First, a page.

Jacek Rostowski: Lessons from the Polish opposition

After years of misrule under Poland’s Law and Justice party, a candidate representing the mainstream opposition almost managed to wrest back control of the presidency; in fact, anti-populists everywhere should see Rafał Trzaskowski’s near-miss campaign as a model for their own efforts, Jacek Rostowski, a former deputy prime minister of Poland, writes.

Although Warsaw mayor Rafał Trzaskowski did not come out on top in Poland’s [recent] presidential election, the result represents a turning point in European politics. The nationalist-populist tide has peaked. To paraphrase Winston Churchill’s famous quip following the second battle of El Alamein in 1942, this may not be the beginning of the end of contemporary authoritarian nationalism, but is at least the end of the beginning.

To be sure, Poland’s ruling Law and Justice (PiS) party will continue its conflict with the European Union over its efforts to undermine judicial independence and the rule of law at home. And PiS chairman Jarosław Kaczyński will doubtless pursue a takeover of Poland’s remaining independent media – the next big item on his authoritarian agenda. Moreover, spared from having to engage in political trench warfare with a new, hostile president, the PiS government will be able to keep frustrating the European project from within.

Nevertheless, anti-populists can take comfort in the fact that Polish president Andrzej Duda only narrowly managed to win re-election, despite having the full force of taxpayer-funded state media on his side. In fact, the Polish opposition’s surprisingly strong performance offers several lessons for all who still believe in constitutional democracy and the rule of law, regardless of where they live.

Build the broadest possible coalition

First, when challenging a populist government, it is critical to build the broadest possible coalition. Authoritarian populists in countries like Turkey and Hungary keep winning elections because their opponents are perpetually riven by internal conflicts. Anti-populists must put aside longstanding disagreements over issues of culture (LGBTQ rights and the like) and economic policy (such as protectionism and income redistribution) so that they can concentrate on the key task: ejecting populists from power. Failure to unite is what doomed the “Remain” cause in Britain last year.

Anti-populists also must learn to consolidate their base as quickly and effectively as populists do. Polarisation, the quintessential populist political tactic, has unfortunately become an intrinsic part of modern politics more generally. Understanding this is particularly important immediately after populists rise or return to power. At that point, anti-populist forces will face years of government smears, and are at risk of being demobilised by defeat.

Warsaw mayor Rafał Trzaskowski.

“Positive messaging” is for the birds

The past few years have shown that when “they” go low, you have little choice but to go even lower. The impressive, viral “Mourning in America” ad issued by the Lincoln Project (“Never Trump” Republicans) in the United States is a good example of punching back effectively. Of course, countering populist messages is easier when the populists in power have proved to be more corrupt, incompetent and self-seeking than the so-called elites they replaced.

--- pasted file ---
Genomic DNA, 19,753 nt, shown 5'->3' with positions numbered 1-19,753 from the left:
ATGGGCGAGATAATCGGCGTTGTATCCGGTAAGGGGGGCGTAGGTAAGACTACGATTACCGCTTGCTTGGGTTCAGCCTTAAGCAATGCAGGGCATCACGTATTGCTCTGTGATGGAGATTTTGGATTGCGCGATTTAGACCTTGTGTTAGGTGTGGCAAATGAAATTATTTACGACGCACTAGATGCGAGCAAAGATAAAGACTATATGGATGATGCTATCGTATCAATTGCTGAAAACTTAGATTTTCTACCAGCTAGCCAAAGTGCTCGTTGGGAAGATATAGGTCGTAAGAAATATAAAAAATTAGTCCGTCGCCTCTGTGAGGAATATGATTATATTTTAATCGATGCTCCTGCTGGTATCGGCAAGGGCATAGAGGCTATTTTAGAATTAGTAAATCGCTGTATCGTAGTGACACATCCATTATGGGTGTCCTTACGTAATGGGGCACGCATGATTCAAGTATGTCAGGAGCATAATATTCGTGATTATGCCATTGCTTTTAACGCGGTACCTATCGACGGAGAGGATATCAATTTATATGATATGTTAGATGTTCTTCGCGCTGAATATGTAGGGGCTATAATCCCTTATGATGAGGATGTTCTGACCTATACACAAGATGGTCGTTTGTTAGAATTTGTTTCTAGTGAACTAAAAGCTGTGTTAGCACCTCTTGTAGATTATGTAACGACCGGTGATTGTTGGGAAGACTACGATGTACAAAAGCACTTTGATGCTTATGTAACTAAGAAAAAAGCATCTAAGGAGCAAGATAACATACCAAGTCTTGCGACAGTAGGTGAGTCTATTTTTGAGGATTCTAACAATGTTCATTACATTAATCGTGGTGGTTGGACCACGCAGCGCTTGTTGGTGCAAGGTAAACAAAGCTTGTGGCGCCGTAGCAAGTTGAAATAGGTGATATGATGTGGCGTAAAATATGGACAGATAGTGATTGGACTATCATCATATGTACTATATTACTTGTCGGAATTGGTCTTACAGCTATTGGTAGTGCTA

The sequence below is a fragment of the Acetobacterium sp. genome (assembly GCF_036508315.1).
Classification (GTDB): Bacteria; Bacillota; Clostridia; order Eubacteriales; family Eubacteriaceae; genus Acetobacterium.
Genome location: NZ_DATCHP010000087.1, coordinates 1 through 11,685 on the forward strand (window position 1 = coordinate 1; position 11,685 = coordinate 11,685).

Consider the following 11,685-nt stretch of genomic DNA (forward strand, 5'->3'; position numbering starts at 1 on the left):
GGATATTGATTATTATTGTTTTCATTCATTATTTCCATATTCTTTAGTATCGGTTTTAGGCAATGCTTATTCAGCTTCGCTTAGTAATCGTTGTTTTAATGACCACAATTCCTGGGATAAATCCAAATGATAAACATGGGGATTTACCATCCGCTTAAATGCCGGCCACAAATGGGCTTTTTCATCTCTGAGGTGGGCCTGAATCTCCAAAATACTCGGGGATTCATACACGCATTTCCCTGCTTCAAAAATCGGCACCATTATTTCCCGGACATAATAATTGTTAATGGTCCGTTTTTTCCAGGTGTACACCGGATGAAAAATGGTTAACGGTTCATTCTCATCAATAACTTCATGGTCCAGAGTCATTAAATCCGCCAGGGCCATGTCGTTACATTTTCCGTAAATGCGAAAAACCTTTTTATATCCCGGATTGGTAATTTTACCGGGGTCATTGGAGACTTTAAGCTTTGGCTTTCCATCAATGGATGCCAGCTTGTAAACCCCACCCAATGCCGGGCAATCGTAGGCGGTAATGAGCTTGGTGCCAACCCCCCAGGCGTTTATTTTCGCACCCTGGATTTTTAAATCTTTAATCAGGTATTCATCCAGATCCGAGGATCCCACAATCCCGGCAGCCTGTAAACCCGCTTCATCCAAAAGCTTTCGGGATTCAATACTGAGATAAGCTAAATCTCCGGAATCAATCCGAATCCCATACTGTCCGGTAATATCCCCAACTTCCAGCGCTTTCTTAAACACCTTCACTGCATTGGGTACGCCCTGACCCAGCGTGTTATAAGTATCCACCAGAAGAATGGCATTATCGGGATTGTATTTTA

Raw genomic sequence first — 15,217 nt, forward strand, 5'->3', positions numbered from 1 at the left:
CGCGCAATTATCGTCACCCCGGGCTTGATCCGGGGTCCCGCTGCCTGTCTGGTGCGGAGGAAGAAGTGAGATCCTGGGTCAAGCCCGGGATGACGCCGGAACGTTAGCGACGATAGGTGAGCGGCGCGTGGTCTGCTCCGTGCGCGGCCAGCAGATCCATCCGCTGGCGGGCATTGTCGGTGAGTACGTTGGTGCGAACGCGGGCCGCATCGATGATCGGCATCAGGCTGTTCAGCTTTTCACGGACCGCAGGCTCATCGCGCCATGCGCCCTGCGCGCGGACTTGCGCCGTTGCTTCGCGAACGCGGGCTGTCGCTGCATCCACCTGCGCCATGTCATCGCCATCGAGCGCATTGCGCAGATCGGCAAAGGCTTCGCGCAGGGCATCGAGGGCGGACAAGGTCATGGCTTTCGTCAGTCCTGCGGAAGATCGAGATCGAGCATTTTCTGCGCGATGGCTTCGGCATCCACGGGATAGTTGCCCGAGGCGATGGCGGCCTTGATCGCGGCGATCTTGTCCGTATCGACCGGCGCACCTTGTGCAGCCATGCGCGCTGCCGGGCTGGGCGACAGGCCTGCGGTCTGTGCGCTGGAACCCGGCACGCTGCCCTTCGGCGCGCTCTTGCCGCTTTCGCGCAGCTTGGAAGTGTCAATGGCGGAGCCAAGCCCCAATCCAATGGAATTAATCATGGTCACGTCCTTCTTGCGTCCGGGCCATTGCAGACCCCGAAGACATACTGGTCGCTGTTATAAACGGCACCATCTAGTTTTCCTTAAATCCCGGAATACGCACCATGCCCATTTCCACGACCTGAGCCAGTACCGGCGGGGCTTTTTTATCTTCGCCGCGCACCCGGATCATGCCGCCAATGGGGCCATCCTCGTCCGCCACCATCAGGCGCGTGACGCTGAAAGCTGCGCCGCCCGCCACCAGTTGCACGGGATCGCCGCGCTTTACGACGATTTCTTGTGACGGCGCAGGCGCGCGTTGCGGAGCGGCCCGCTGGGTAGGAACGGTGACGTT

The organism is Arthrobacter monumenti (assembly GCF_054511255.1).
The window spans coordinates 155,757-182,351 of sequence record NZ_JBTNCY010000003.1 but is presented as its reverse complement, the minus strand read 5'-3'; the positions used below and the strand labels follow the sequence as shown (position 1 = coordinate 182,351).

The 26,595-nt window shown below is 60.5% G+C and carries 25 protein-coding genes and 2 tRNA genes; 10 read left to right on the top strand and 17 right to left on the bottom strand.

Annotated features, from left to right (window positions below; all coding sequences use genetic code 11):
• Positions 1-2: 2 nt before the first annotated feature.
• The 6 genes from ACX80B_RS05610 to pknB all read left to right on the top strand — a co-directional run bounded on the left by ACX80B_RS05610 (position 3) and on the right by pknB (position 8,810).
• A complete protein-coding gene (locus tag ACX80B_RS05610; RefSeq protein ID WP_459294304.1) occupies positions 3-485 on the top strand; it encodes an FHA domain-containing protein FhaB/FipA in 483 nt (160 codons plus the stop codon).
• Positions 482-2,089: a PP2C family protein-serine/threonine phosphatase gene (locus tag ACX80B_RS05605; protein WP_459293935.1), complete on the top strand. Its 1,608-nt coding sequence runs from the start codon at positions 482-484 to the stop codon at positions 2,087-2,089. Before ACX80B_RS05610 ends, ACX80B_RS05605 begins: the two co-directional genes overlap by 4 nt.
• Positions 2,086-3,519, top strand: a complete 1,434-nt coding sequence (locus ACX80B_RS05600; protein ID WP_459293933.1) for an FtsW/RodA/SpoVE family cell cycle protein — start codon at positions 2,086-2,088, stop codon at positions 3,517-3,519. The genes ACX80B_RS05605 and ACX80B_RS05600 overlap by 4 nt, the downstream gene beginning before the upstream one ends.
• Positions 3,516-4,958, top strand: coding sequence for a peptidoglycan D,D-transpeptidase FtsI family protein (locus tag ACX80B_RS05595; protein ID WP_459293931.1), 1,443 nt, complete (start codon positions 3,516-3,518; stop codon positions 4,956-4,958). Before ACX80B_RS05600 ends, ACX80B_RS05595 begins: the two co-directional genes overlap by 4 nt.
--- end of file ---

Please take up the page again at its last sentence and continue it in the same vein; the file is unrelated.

The fact is that for those seeking to dislodge populists from power, “positive messaging” is for the birds. So, too, are efforts to create an entirely new party or “core” in the anti-populist movement. The democratic opposition in Poland wasted several years trying out three new parties, each of which was supposed to represent a fresh, non-discredited, “positive” alternative to PiS. Yet in the end, it was Civic Platform (PO) – the party of Donald Tusk, a former Polish prime minister and president of the European Council – that almost wrested the presidency from Kaczyński’s grasp.

That said, a positive message during the last stretch of an electoral campaign, when power is still up for grabs, can be useful in broadening the anti-populist appeal and reaching independent voters. Often, as was the case in Poland, such an approach means putting a new generation of politicians front and centre. This is especially necessary when the main anti-populist opposition party is as well established as PO is.

Populists have difficulties governing effectively

Finally, it is important to remember that because populists naturally thrive on opposition, they usually have difficulties governing effectively. It is no coincidence that US president Donald Trump, British prime minister Boris Johnson and Russian president Vladimir Putin have all responded disastrously to the COVID-19 crisis. When politicians are focused on dominating the hourly news cycle and revelling in political theatre, there is little time left for crafting effective solutions to real-world problems.

The upshot is that, as long as the institutions of rule-based democracy can be maintained (especially in the case of a free, independent press), populist governments will be transitory. Moreover, in Poland, the PiS government will face a deep structural problem in the years ahead. While Duda won decisively among voters over the age of 50, Trzaskowski carried younger voters by a 22-point margin.

The only defence PiS has against the march of time is to shift ever further toward authoritarianism, and then to outright dictatorship. That will put it in direct conflict with the democracies of Western Europe, the EU and potentially the US after its own presidential election this November, provided that Trump’s opponents adapt the lessons of Trzaskowski’s near miss.

Copyright: Project Syndicate, 2020.

The opinions in this article are those of the author. Cover: A protest against Poland’s judicial reform. Photo by Külli Kittus/Unsplash.

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